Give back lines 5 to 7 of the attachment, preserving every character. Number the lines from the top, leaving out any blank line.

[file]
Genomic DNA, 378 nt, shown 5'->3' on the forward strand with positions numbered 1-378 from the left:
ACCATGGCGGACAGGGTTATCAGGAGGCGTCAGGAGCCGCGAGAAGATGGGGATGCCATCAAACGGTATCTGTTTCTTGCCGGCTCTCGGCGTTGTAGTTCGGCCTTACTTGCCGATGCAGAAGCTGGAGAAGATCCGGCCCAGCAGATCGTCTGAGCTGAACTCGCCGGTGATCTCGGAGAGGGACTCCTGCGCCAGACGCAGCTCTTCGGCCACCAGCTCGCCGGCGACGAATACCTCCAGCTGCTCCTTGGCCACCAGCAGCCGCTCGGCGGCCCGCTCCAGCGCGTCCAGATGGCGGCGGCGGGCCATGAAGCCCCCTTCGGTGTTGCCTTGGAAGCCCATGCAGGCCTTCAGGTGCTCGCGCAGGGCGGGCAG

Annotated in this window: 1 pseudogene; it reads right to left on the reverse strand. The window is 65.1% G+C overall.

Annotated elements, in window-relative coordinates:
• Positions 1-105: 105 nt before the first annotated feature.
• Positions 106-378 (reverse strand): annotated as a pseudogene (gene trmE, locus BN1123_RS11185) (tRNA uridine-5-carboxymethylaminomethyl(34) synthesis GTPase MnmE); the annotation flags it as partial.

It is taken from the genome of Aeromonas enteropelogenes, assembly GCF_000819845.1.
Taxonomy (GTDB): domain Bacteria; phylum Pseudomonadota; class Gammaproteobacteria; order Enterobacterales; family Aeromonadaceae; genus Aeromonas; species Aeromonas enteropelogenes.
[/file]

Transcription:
• Positions 1-105: 105 nt before the first annotated feature.
• Positions 106-378 (reverse strand): annotated as a pseudogene (gene trmE, locus BN1123_RS11185) (tRNA uridine-5-carboxymethylaminomethyl(34) synthesis GTPase MnmE); the annotation flags it as partial.

It is taken from the genome of Aeromonas enteropelogenes, assembly GCF_000819845.1.